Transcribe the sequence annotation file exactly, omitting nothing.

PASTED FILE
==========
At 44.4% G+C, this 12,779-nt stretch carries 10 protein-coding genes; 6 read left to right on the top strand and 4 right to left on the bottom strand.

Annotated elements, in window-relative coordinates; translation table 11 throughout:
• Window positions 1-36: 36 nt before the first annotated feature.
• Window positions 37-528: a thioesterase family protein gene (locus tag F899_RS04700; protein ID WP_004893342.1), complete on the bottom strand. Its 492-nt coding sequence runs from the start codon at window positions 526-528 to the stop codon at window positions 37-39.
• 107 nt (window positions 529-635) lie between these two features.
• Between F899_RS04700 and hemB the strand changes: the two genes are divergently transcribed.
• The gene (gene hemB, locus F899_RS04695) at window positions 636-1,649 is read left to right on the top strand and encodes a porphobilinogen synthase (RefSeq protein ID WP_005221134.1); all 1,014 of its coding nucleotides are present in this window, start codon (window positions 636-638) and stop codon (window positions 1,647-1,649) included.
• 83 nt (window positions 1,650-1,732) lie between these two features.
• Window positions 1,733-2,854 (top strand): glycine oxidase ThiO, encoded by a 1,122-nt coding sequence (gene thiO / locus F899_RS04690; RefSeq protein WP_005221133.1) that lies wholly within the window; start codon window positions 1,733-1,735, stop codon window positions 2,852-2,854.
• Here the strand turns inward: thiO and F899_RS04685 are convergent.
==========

At 44.4% G+C, this 12,779-nt stretch carries 10 protein-coding genes; 6 read left to right on the top strand and 4 right to left on the bottom strand.

Annotated elements, in window-relative coordinates; translation table 11 throughout:
• Window positions 1-36: 36 nt before the first annotated feature.
• Window positions 37-528: a thioesterase family protein gene (locus tag F899_RS04700; protein ID WP_004893342.1), complete on the bottom strand. Its 492-nt coding sequence runs from the start codon at window positions 526-528 to the stop codon at window positions 37-39.
• 107 nt (window positions 529-635) lie between these two features.
• Between F899_RS04700 and hemB the strand changes: the two genes are divergently transcribed.
• The gene (gene hemB, locus F899_RS04695) at window positions 636-1,649 is read left to right on the top strand and encodes a porphobilinogen synthase (RefSeq protein ID WP_005221134.1); all 1,014 of its coding nucleotides are present in this window, start codon (window positions 636-638) and stop codon (window positions 1,647-1,649) included.
• 83 nt (window positions 1,650-1,732) lie between these two features.
• Window positions 1,733-2,854 (top strand): glycine oxidase ThiO, encoded by a 1,122-nt coding sequence (gene thiO / locus F899_RS04690; RefSeq protein WP_005221133.1) that lies wholly within the window; start codon window positions 1,733-1,735, stop codon window positions 2,852-2,854.
• Here the strand turns inward: thiO and F899_RS04685 are convergent.